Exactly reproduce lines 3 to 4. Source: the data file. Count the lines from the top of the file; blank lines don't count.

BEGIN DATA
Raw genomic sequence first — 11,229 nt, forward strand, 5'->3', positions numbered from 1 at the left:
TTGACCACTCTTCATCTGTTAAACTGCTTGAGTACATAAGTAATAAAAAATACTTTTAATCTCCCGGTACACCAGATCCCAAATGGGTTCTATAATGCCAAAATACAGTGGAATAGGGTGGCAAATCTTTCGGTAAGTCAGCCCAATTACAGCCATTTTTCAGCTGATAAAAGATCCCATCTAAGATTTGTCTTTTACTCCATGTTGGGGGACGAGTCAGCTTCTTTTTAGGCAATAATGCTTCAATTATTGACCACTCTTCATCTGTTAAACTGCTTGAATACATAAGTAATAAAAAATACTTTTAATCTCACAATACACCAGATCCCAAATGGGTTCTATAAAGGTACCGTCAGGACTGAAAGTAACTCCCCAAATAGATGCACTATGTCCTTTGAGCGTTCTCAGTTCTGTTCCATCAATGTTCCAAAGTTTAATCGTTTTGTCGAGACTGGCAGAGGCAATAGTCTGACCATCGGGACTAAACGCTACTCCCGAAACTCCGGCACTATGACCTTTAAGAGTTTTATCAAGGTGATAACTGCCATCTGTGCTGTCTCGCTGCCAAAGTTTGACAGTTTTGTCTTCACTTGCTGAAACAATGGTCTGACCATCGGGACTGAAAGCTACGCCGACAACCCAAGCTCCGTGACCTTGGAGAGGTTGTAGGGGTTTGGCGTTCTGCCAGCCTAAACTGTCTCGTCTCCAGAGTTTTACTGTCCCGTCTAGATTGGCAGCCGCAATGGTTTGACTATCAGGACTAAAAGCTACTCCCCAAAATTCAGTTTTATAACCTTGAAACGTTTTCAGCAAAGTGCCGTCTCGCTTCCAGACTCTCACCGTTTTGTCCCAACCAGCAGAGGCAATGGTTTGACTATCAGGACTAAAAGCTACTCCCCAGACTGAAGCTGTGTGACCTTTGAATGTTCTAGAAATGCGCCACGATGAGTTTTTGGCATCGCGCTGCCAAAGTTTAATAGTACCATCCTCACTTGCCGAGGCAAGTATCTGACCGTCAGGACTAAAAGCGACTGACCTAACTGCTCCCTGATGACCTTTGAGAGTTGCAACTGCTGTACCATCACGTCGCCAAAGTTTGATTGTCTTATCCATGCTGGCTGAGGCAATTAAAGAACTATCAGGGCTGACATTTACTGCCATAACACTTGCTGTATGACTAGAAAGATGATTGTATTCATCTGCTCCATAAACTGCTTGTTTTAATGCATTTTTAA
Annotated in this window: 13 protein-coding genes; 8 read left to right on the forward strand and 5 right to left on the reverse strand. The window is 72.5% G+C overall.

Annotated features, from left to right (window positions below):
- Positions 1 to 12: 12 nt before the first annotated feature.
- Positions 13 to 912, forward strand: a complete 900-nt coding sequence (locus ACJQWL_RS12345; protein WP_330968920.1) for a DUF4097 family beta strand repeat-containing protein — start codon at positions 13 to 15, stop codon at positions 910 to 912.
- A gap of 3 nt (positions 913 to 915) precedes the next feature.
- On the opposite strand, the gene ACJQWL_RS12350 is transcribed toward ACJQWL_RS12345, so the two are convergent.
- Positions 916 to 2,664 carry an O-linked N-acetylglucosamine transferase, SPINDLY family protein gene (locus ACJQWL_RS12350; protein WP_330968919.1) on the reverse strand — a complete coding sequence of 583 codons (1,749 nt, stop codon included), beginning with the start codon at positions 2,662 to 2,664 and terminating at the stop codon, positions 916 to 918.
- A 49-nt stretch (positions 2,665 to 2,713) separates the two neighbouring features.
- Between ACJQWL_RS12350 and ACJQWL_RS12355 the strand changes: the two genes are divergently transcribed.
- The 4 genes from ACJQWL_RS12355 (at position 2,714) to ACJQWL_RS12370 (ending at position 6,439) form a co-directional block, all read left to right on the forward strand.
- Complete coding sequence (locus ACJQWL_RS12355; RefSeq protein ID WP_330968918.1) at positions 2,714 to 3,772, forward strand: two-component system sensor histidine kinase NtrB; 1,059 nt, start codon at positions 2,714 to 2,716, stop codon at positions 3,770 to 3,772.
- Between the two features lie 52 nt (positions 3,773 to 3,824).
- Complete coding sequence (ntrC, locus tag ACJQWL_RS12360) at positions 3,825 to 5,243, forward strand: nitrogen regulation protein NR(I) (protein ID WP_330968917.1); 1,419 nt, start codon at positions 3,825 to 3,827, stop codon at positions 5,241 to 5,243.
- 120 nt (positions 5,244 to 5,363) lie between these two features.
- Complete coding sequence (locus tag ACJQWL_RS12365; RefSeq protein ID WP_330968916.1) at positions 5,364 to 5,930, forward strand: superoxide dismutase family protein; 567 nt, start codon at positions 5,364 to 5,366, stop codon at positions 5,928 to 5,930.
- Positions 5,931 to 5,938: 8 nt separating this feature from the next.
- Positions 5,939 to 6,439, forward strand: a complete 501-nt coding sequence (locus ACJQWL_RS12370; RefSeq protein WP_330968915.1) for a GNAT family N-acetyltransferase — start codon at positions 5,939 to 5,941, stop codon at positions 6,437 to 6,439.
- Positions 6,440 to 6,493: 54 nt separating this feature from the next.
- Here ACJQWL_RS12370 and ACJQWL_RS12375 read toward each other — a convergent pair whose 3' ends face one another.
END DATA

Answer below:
Annotated in this window: 13 protein-coding genes; 8 read left to right on the forward strand and 5 right to left on the reverse strand. The window is 72.5% G+C overall.

Annotated features, from left to right (window positions below):